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Tag Archives: Volume Licensing

Top 5 Compliance Trends for MSP’s and SPLA

There are so many license changes and gotchas with SPLA, Azure, AWS, and all the others that I thought I would highlight for you some of the trends we see when it comes to compliance.

  1. Licensing Office Standard when Office Professional is installed.  In many cases, an IT administrator will inadvertently install Office Pro, report Office Standard to their procurement team who in return reports it to the reseller.  The IT admin will leave the company, and the procurement team continues to report Standard not knowing Pro is installed until audit time.  In this situation, Microsoft will check when Office was installed, and take the delta of what was reported (STD) v. what should be reported (Pro).  Don’t make this mistake.  Many partners are only charging their customers for Standard pricing!
  2. Not reporting SPLA at all.  Sounds silly, but many providers focus on developing software and not on the licensing.  We have found instances in which the procurement manager (who was in charge of reporting SPLA) left the organization and no one else took over their responsibility.   The reseller continues to email the procurement manager but obviously the email goes unnoticed.  After many months, their SPLA will be terminated and all licenses will have to be trued up.  The problem with this scenario is not just unexpected licensing expense, but when your SPLA terminates, you must sign a new one.  When you sign a new SPLA, you must adhere to the latest SPUR use rights.  As an example, if you had a SPLA prior to the Windows core licensing change, you could continue to report processors.  If your SPLA terminates, you would be forced to license by core now instead of later when your previous agreement (that is now terminated) expired.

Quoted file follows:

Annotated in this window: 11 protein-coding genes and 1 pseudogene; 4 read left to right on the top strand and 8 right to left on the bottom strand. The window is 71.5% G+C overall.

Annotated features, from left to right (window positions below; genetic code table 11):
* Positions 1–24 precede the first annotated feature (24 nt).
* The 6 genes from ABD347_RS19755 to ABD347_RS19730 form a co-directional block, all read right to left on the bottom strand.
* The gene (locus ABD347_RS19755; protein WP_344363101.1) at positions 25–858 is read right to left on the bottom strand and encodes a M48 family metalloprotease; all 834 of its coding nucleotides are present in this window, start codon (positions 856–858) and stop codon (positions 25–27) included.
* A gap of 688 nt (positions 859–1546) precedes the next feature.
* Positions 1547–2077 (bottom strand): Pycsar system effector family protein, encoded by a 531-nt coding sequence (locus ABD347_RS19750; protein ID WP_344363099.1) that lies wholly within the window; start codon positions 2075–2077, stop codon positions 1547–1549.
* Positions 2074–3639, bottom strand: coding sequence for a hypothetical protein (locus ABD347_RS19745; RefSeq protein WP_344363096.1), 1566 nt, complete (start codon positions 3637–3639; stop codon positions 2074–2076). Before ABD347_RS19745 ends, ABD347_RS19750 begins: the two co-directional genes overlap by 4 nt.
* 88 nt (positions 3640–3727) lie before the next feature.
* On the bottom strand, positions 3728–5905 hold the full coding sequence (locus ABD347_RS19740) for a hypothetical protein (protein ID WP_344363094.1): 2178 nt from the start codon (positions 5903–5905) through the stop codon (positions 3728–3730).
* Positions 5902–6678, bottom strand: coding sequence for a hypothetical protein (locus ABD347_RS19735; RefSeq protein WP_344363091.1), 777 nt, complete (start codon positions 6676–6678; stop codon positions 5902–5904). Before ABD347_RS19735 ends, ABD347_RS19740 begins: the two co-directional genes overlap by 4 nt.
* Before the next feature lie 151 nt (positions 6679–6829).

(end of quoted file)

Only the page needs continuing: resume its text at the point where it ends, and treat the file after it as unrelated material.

3. Using a VL copy of Office to deploy Shared Computer Activation (SCA).   SCA is specific to Office 365.  If you install Office Pro Plus VL, it goes against the product use rights in which Office (without SCA) cannot be installed on shared hardware.  It takes a lot of negotiation power and time to prove you are SCA eligible, the customer purchased Office 365, and you inadvertently installed the wrong product.
  4. Using License Mobility without License Mobility.  This is by far the most popular compliance trend.  Many organizations do not know what is installed in their datacenter when it comes to customer owned licenses.  Be sure to have the right documentation, addendum, and licensing to ensure compliance.
  5. Leasing an application, hosting the application, and purchasing volume licensing agreement to offer software as a service.   A healthcare company may lease an EMR application, host the application to other healthcare organizations, and license the infrastructure through volume licensing.  If your organization does not own the application you are hosting, you must license it through SPLA.  Self-Hosted for ISV is only eligible for providers who develop and own the application.  This means the code, the rights, everything must be owned by the organization.  Leasing the application and using other plugins you may have developed does not qualify.